I am running out of SATA power connector from my PS unit.
I have ordered One SATA to 2 SATA extender connector from ebay
I want to know that how many max i can join them in series. Can i make 4 connectors out of one cable
Power distribution in any situation is like a length of chain or team sport. It is only as strong as its weakest component. For most power systems, there are 2 main elements: connectors and cable.
Each element has certain voltage and current ratings. These ratings are usually dependent on temperature. They also only apply to the brand of components you have.
So for this example, we'll use a Molex brand Molex to Sata cable. Why? Because Molex acutally bother to take the time to specify the parts that make up their assemblies. The spec for this cable is available here. We're only interested in the cable and the sata connector though.
If you look at that spec, you notice that the connector is rated to 1.5 A DC and the wire they use is 18 AWG (I'm a mm² man myself but let's roll with it). If you look up recommended wire gauge to current rating (such as here) you'll note that 18 AWG is rated to 16 A for short runs. So our connector is the weak point, more specifically the point were two connectors meet.
Now let's look at HDDs (as per your comment). Say you have a Seagate Barracuda 1 TB, when you look at its specs, it draws about 6 W under operating conditions. We'll say this is 0.5 A @ 12 V (though it is probably a combination of the rails) to simplify. This isn't the worst case though, this drive draws 2 A on start up but the connectors can handle it for a short time.
So you have 3 of these drives and you want to split them off the same SATA power point. The current will be additive so the current draw when operating will be...
0.5 x 3 = 1.5 A
However, this is when all drives are reading and writing which is unusual unless you have a RAID-1 type setup on all 3 drives.
So theoretically, yes, you could connect 3 hard drive off a single power point. More would exceed the designed limits of the connector that would connect to the PSU.
On a side note, while the start up current should be considered as a part of design (up to 6 A in this example with all 3 drives), it should also be noted that the Molex connectors have tested at higher current (7 A, see this connector spec). But if you exceed the design max and melt something, then that will be your problem and yours alone.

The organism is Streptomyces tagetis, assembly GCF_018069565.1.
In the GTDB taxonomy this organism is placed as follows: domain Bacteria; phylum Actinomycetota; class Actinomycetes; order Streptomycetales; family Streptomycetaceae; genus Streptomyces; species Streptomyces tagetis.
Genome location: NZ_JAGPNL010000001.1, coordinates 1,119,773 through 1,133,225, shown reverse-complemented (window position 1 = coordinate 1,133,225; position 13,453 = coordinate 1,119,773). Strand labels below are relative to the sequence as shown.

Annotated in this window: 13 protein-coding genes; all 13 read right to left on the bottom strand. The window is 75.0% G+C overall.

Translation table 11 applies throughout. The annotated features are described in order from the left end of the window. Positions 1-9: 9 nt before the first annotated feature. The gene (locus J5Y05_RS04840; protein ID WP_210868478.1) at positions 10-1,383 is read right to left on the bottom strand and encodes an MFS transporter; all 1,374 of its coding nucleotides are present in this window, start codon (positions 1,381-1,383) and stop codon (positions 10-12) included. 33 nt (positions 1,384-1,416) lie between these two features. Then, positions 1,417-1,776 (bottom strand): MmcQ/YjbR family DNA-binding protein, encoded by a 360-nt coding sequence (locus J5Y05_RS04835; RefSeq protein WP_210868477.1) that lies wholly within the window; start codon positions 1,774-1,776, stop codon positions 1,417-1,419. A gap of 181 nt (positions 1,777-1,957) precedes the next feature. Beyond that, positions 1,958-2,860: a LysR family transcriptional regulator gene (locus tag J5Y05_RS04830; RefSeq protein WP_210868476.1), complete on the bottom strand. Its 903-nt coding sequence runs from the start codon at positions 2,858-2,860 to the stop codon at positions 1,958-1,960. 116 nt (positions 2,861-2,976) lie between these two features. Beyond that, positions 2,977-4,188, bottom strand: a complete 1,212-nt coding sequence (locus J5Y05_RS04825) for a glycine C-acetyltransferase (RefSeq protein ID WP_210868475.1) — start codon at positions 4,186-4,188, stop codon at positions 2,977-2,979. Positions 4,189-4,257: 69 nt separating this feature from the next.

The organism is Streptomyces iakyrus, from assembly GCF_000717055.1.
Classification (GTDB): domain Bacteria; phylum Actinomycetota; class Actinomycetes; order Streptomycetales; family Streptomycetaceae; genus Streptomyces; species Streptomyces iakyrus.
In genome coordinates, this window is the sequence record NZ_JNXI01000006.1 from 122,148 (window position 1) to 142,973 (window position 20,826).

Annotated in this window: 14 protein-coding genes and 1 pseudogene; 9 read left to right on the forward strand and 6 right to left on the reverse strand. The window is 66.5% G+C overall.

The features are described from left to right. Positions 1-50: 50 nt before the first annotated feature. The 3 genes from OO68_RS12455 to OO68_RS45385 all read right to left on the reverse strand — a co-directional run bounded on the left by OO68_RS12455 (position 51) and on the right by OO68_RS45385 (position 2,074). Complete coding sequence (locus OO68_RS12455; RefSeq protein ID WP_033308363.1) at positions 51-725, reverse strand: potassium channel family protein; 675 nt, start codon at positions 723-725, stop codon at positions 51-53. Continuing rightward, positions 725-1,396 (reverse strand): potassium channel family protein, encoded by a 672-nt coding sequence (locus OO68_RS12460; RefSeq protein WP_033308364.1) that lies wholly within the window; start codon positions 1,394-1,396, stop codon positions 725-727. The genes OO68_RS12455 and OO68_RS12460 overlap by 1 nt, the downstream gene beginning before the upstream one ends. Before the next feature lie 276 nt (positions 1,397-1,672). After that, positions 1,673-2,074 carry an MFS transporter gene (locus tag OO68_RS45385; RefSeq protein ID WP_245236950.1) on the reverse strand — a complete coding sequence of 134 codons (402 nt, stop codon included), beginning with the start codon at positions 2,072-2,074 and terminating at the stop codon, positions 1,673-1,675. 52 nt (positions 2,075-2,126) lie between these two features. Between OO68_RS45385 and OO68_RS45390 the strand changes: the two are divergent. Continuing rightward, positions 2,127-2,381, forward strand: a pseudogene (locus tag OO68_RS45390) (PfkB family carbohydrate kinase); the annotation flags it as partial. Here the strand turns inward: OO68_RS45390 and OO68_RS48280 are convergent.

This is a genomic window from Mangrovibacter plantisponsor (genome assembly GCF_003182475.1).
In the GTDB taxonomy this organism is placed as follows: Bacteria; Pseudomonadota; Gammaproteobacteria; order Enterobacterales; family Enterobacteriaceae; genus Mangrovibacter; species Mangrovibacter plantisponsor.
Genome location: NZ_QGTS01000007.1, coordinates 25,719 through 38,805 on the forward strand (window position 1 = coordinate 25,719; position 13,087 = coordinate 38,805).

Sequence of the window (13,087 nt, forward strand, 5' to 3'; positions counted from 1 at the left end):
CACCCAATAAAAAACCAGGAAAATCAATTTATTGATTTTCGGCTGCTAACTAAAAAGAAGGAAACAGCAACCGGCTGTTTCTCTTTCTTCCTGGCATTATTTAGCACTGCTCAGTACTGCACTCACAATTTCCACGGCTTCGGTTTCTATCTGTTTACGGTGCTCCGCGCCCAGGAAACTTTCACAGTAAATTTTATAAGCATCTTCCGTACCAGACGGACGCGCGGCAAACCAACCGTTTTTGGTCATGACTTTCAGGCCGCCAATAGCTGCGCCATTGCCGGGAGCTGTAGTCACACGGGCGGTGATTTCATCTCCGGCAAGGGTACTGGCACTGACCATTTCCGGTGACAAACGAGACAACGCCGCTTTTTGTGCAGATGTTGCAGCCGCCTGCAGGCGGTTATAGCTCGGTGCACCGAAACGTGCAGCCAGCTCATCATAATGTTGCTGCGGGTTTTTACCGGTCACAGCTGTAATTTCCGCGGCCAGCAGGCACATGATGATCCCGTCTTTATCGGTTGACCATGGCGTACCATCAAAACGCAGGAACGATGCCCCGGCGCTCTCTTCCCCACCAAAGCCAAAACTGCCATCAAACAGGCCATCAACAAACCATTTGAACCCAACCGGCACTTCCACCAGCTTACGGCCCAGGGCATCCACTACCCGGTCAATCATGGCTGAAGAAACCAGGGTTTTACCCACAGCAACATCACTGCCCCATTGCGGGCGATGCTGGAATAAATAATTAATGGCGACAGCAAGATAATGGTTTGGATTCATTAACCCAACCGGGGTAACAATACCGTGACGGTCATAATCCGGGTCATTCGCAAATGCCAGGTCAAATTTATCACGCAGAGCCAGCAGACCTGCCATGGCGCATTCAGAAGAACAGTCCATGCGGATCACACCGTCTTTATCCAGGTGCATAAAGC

As it was mentioned already, the wire itself (18 awg) has a current limit of MUCH more than the connector (~16A vs 1.5A).
FYI, Current refers to Amperage NOT Voltage. Every PSU (and extension) I have ever worked with uses UL1007/3057 Series "hookup" wire which is a stranded, tinned-copper wire rated at 300V... WELL above the 3.3, 5, or 12V supplied by a Computer PSU!
So, in your case if you have one "cable" or set of wires with 3 SATA Connectors already. You could easily use (3x) 3-way Y-Adapters for a total of 9 drives using the example above of 0.5A/drive!
Another option (and the better alternative IMO) would be to add a punch down style connector in-line with your existing cable! I make custom sleeved extensions and modded PC's for a living and this is, by far, the better option for most people (unless you feel comfortable soldering and understand the way a PSU and electronics work)!
It is a connector like this one: http://www.candccentral.co.uk/images/D/8700_0.jpg
On some of our higher-end builds / mods we have connected as many as 15 drives on a single cable using similar connector types...
Please keep in mind however that we ALWAYS use at least 16 AWG Wire capable of higher current, no matter which PSU we are modding. We also use solder type connectors rather than the punch down style which has less resistance (and thus, less heat and better power transfer).
Each of our mods are custom tailored to the PSU being used, the HDD/SSD/ODD being used, and the system itself.
Either way though, you should have plenty of "overhead" using these type of connectors to use 5-10 drives on one 18 AWG cable, possibly more but I'd need more specifics to say for sure.
Just make sure your PSU has either a Single 12V Rail, or that your 12V Load is evenly distributed over a Multi-Rail Design.
Hope this helps and good luck to you or anyone else attempting a PSU Mod!
Jon President, Mod-U Custom Cables and PC Mods